Hardbound set of 5 comics includes the following titles:
Prithviraj Chauhan (604)
Rana Kumbha (676)
Rana Sanga (630)
Rana Pratap (563)
Rani Durgavati (606)
Prithviraj Chauhan: With the death of Harsha, King of Kanauj, in about 647 A.D. his great empire in North India collapsed. It rapidly disintegrated into several petty kingdoms. This political division weakened the unity of the country and led to several violent disputes between the chieftains of these new kingdoms. Foreign invaders took advantage of India's disunity. Sometime in the 12th Century, the Afghan Chief Shahabuddin Ghori (also known as Mohammad of Ghor) captured the empire of Mahmud of Ghazni and became the new ruler of Ghazni. After taking Lahore, he started his incursions into India. He marched to Delhi, which was then ruled by the valiant Rajput king Prithviraj Chauhan, who defeated him in the battle of Tarain. The following year Mohammad returned to India and again met the forces of the Rajput king on the same battlefield. This time the Muslim invader inflicted a crushing defeat on the Hindu army. This second battle proved to be a turning point in Indian history. It put an end to the Hindu Empire in Northern India forever and established Muslim rule. Prithviraj Chauhan was a famous king and warrior. He was noted for his valour and chivalry. Despite his defeat and death, his name has been immortalised and he had become the hero of many legends. The story of Prithviraj Chauhan as told in the following pages is based on these legends.
Rana Kumbha: Maharana Kumbha was a scion of the Sisodiya branch of the House of Hammir. Kumbha ascended the throne of Mewar in 1433 after his father, Rana Mokal, was killed in a treacherous conspiracy. Rana Kumbha ruled for thirty-five years, a period replete with campaigns. He never lost a battle even when confronted with the toughest adversaries. He built a numbers of formidable fortresses all over Rajasthan which proved to be a great strategic importance to later rulers of Mewar. The Tower of Victory he built in Chittor is one of the landmarks of Rajasthan. Maharana Kumbha was not only a great sovereign and military commander, but also a great scholar and musicologist. He wrote commentaries on the Gita-Govinda by Jayadeva and composed works like the 'Chandi Shataka' and 'Sangeet Ratnakar'. Among the galaxy of Rajput sovereigns, Maharana Kumbha occupies a pre-eminent position. His natural abilities and achievements place him in the forefront of the great rulers not only of Mewar, but also of entire India. The material for this Chitra Katha has been drawn from the famous book on the life of Kumbha by Haribilas Sarda.
Rana Sangha: Rana Sanga, the ruler of Mewar, had his eyes set on the throne of Delhi. However, the rising Mughal star Babur got rid of the lodhi Sultan of Delhi. Thus the stage was set for the confrontation between the formidable Rana and an equally determined Babur who had just found a new home for his men - Hindustan. In the 8th Century A.D., Bappa Rawal drove out the invaders from Rajasthan and united several small kingdoms into one. Rana Sanga was his worthy successor. Early in the 16th Century, when a vast area of India was under the domination of foreign rulers, he made a valiant attempt to defeat them. This indefatigable fighter carried eight battle-scars on his body and had lost one arm and one eye. He fought a decisive battle against Babar in 1527 at Khanwa and might have won it, but was betrayed by his trusted commander Shiladitya. Sanga was obliged to retreat, but he made a solemn vow never to re-enter Mewar, until he had avenged his humiliation. Had his life been spared, he would have redeemed the pledge, but he did not live to fulfil it. His tenacity of purpose, however, inspired many of his successors including Rana Pratap. In the following pages is narrated the story of the valour of this iron man of India based on Tod's 'Annals and Antiquities of Rajasthan'.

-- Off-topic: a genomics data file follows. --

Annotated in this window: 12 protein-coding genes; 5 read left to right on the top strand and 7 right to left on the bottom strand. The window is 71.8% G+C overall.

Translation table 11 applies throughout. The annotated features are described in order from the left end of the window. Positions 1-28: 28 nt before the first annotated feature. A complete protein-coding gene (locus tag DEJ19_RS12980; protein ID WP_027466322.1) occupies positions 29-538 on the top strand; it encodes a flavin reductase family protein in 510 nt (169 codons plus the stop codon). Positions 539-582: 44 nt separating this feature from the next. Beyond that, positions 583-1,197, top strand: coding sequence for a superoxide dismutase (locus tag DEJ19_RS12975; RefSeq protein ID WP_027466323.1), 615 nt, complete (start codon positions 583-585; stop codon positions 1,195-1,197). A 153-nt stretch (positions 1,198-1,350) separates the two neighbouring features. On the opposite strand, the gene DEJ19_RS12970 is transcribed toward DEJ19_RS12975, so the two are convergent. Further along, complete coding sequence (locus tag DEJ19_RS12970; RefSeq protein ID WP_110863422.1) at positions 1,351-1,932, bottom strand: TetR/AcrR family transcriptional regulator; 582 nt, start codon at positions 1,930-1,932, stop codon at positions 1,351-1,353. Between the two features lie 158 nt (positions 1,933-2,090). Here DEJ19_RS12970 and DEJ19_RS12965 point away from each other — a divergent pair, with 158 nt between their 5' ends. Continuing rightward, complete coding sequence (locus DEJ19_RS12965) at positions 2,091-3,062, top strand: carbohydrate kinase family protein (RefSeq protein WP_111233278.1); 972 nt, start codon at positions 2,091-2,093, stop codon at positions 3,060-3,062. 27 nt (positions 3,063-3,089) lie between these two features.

Rana Pratap: Disdaining even the comfort of a bed, the valiant Rana Pratap waged a single-minded, life-long war against the mighty Mughal conquerors. His Rajput pride instilled a deep respect in the enemy. They realised that huge armies and sophisticated weapons are but aids, and that there can be no substitute for raw courage on the battlefield.
Rani Durgavati: Durgavati was the daughter of a Rajput king of the Chandela dynasty. She was well versed in the martial arts and a woman of strong will. Paying no attention to accepted norms of nobility, she chose to marry a brave prince of the Gonds, living in inaccessible wooded land. There a son was born to the couple. Durgavati's husband died when the son was three years old. Once again, she flouted custom and ruled on her own. She held on to her small kingdom against the mighty armies of the Mughal Emperor Akbar of Delhi. To replenish the treasury she relied on plundering the neighboring kingdoms. In one of her many battles with the Mughals, she won a famous victory with a small force deployed in a narrow pass against a full-scale attack by Akbar's senior general. In another battle, however, she lost her son and was hit by enemy arrows. Again, she preferred to die in the battle rather than living in disgrace.